A tear comes to his eye. He can no longer bear the humiliation. Someone looks at him, he turns away. He will not give them the satisfaction of seeing him hurt.

He wants it to end; he has thought it about many times. It would be so easy to lay back, open a vein and gently slide into the warm embrace of oblivion. Such a simple act and yet something prevents, a spark of life that conscious will cannot extinguish. And besides he has always abhorred melodrama.

It had been so different in the days before society ripped off the mask. He came amongst them newly minted in Berkeley gold, an apostle for a new creed, rejecting the common place preoccupations of the ordinary. Then he amused them, he ridiculed their pretensions and they loved him for it. As lily faded away to green carnation he wandered amongst them and wherever he passed he made beautiful.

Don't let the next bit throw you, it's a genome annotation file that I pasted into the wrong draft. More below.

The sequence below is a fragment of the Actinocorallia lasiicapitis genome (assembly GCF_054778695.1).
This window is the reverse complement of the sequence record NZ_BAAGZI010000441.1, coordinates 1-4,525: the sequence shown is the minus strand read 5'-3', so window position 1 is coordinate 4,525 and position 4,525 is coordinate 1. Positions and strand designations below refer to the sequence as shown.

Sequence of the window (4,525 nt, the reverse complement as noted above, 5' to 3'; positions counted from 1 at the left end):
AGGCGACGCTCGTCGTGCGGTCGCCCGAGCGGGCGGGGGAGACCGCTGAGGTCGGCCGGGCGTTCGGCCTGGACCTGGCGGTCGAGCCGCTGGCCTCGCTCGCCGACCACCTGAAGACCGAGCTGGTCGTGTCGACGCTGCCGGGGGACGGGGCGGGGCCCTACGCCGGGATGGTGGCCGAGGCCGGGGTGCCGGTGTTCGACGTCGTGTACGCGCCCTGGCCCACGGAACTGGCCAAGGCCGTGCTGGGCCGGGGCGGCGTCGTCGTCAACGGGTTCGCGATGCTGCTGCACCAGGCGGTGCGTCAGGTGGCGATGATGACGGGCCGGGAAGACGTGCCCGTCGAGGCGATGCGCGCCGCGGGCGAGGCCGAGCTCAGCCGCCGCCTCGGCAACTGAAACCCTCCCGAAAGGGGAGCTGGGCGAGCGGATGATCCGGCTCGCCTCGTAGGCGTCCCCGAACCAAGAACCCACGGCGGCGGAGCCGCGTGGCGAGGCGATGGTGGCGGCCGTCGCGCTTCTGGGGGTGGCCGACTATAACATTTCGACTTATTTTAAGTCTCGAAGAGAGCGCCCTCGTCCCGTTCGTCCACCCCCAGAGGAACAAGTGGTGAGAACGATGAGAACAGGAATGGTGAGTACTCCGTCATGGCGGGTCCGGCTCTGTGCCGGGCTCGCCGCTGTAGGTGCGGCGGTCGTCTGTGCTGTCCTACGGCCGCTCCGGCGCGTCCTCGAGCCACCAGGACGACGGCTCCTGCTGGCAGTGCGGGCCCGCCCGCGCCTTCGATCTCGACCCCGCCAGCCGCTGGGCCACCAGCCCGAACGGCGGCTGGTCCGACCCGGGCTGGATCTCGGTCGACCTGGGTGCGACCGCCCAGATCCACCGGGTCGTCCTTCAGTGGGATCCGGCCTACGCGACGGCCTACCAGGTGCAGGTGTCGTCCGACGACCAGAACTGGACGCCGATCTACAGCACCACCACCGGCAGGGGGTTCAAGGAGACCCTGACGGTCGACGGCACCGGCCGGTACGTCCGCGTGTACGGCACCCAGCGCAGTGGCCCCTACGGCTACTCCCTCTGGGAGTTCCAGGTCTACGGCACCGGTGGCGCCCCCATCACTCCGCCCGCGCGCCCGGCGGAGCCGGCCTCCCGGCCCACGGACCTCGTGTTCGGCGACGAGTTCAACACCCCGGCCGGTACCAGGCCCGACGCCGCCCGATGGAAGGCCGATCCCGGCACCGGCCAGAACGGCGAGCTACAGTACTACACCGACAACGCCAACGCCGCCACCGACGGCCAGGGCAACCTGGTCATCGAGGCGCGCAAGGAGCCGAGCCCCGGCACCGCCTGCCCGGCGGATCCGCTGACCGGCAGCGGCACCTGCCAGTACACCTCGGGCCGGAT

By day he entertained them with his blue and white, while in the evening they fawned at his genius. Triumph followed triumph, seven years, seven golden years when he could do no wrong. All ended by a calling card and an obsession with an ungrateful youth. He should have run, they advised him to, but he didn’t, he couldn’t. If there was consolation it was the knowledge that a man’s reputation is made by the calibre of his enemies. And his had been formidable.

Two years they gave him, but in truth the boy really was ugly. He didn’t mind the hard labour; he could almost forgive them for his prison garb, but what he would never forgive was that they silenced him.

He returns to the present and finds himself on the Left Bank; even in poverty he will be chic. Down the cobble stoned alley he wanders, to the coffee house with the scarlet walls. They recognise him and set down a coffee in front of him. They know he can’t pay, but it doesn’t matter, even Emperors have been known to leave their hats.